But in saying that, he does have a few weaknesses that we are going to exploit. I’m sure that he is probably thinking the same thing about me. I think also he’s probably underestimated me a fair bit, which keeps me in that underdog category, which I’m happy to be in.
ESB: What would you say has been your biggest achievement in your career to date – winning the 2002 gold medal in the Commonwealth Games or defeating Daniel Dawson for the IBO middleweight title in late 2007?
DG: Both. They are both two really huge things in my boxing career. It is really hard to sort of separate. The Commonwealth Games really meant a lot, it was the first really big tournament that I won at the amateurs and gave me a lot of confidence in the things that I was doing. Coming over to the pros, I’ve got new goals now.
ESB: How has your professional career been so far and being the IBO world middleweight champion?
DG: It’s been great, it’s been awesome. I think we’ve taken the right steps, we never wanted to rush things. My management and I decided that we wanted to do things properly; we wanted to take the right steps at the right time. And we believe this is absolutely perfect for us (bout with Mundine). Possibly a bit surprised that Mundine took the fight, but we were very happy about it too.
ESB: You’ve fought your entire career at middleweight, what are your goals that you have set yourself within in the division?
DG: My goals are to fight the best fighters and beat the best fighters in the world. Whether that’s then WBC, WBA, IBF, my goals are to beat the best fighters.
ESB: Assuming you beat Mundine on Wednesday night, who would you like to face next?
DG: That’s something I’d have to sit down with my management and talk about. They’ve been in talks with a couple of the champions in Germany and have also had people in the US that they’ve been talking to. I’m comfortable to sit down after the fight and discuss which direction we are going to take but at the moment I’m fully focused on this next fight and I’m not really worried on who I will be fighting after that. I’ll take one at a time.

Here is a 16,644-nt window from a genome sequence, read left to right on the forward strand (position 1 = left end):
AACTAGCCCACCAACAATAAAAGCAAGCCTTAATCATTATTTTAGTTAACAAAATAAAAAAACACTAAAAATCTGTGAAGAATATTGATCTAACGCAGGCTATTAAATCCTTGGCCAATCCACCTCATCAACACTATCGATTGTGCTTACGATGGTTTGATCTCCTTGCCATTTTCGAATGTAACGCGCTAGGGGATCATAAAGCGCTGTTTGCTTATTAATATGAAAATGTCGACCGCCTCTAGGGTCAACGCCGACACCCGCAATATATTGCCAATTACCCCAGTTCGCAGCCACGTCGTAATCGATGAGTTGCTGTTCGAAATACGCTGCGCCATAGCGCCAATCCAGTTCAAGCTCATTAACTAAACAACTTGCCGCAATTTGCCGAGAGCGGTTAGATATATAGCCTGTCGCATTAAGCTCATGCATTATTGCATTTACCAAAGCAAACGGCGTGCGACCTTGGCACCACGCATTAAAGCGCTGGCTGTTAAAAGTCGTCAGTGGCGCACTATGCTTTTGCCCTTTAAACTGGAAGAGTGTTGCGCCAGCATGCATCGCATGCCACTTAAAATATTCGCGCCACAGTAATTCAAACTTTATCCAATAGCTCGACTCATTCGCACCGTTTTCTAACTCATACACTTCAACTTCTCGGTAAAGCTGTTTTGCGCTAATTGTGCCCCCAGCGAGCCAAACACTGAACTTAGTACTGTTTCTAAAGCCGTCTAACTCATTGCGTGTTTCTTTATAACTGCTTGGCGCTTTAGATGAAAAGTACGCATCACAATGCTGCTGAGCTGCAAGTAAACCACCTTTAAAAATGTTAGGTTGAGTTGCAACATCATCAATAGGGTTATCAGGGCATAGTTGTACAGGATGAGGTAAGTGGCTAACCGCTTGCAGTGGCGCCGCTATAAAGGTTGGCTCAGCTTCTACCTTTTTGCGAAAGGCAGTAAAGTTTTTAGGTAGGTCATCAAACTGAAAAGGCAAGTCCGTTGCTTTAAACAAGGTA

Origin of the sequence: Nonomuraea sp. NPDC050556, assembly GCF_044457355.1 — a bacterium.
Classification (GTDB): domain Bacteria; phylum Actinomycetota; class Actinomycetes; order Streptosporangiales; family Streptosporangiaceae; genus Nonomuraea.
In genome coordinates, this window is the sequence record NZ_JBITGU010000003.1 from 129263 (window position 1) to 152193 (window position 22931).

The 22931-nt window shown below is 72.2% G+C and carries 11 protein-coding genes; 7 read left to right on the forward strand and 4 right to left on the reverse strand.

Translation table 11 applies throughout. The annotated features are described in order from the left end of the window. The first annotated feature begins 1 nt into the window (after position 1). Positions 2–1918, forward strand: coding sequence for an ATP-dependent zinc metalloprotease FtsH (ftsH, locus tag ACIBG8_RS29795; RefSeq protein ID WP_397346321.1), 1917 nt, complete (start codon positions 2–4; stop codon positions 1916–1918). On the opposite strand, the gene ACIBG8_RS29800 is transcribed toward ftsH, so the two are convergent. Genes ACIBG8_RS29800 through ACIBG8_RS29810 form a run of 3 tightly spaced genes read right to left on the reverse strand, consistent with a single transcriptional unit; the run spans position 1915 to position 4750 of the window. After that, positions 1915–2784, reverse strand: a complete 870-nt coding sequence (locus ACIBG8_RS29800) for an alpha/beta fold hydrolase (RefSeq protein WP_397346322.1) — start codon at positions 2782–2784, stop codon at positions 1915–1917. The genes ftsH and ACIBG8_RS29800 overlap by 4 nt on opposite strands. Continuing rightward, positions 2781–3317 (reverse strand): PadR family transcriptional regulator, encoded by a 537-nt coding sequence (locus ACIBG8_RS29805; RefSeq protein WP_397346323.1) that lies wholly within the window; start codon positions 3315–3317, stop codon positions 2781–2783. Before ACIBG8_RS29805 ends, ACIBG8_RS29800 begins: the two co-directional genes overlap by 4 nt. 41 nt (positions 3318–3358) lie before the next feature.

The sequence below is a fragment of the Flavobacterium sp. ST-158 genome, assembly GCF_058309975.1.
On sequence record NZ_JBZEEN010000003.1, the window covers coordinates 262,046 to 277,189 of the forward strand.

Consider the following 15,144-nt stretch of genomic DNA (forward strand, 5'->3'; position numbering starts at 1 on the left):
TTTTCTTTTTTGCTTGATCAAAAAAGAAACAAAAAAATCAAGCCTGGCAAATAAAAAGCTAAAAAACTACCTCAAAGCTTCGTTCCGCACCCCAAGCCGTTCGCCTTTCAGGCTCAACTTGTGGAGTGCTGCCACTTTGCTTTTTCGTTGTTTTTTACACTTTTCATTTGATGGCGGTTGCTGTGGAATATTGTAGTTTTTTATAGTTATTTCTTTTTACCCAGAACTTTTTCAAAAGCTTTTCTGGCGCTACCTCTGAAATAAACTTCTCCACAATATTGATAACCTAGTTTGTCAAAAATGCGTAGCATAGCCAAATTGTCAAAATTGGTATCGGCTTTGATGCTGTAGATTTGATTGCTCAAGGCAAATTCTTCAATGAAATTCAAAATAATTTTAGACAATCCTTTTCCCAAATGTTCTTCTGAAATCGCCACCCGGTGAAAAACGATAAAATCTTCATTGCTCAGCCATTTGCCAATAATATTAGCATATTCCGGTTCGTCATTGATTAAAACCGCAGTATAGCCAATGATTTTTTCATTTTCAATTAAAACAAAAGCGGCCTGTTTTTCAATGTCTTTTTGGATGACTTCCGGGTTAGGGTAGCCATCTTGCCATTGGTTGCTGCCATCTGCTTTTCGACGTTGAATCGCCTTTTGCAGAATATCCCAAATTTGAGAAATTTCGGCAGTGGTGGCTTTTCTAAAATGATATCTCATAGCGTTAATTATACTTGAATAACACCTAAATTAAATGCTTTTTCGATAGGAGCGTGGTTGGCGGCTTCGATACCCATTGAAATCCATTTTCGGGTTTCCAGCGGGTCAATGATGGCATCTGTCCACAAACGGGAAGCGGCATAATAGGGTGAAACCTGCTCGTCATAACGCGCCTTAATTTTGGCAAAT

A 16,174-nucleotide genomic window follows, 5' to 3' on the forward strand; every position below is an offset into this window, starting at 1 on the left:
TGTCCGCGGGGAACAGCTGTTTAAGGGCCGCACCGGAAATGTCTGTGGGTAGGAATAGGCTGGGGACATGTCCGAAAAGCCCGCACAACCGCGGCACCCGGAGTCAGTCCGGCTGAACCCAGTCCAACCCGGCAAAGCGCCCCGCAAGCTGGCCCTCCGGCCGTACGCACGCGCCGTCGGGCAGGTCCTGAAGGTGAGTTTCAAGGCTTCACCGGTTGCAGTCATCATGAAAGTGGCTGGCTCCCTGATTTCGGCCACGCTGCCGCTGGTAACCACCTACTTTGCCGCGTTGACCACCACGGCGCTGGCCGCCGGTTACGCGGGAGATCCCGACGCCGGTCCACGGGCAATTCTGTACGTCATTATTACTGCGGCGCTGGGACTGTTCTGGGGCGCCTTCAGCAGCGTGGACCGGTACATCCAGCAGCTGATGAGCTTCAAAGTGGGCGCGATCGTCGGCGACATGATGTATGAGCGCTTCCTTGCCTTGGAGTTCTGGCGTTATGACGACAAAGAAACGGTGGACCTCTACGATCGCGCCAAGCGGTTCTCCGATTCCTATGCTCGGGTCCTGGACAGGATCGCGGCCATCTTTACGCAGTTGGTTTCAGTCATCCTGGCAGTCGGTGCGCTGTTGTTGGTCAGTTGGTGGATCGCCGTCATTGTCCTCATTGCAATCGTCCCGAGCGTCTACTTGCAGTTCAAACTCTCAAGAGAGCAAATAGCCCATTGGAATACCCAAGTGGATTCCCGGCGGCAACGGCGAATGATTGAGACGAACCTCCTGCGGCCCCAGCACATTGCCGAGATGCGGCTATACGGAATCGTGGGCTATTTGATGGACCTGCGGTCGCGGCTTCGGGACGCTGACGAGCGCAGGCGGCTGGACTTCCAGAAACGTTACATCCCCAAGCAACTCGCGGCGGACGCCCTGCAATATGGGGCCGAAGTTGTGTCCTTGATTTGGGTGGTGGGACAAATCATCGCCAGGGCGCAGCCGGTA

ESB: Just a couple of questions on a broader scale, who is your favourite active boxer on the world scene?
DG: At the moment? Geez, I’ve got a lot of favourite boxers, to narrow it down to one…it’s hard to go past Manny Pacquiao at the moment.
ESB: Who got you into the sport and who was your idol growing up in the world of boxing?
My Dad got me into the sport pretty much. I’ve always looked up to Dad, he actually trained me for a number of years growing up. I’ve looked up to Jeff Fenech as I was growing up and fighters like Kostya Tszyu and Oscar De La Hoya.
ESB: What sort of sports did you play growing up or has it always just been boxing?
DG: It hasn’t always been boxing. Growing up, I had a go at everything. I used to love playing all sport. I used to enjoy playing Aussie rules footy; I played that until I was 16. I used to play a bit of cricket, tennis, do a few triathlons.
ESB: You are originally from Tasmania, how has the support been from your hometown throughout your career?
DG: People in Tassie have supported me for a number of years. From back in the amateur days, the Tassie media have been awesome. Every time I come down to Tassie, they put me in the paper or on the news. Now I’m really starting to feel it, they’ve been very supportive.
We get heaps of people coming up from Tasmania, a lot of old friends and school mates, a lot of my family, it’s a huge thing.
ESB: Thanks for your time Daniel. In closing, is there anything you’d like to say to your fans at boxing247.com?
DG: Just want to say thanks for the support. I’m going hard, making sure I bring back some big titles.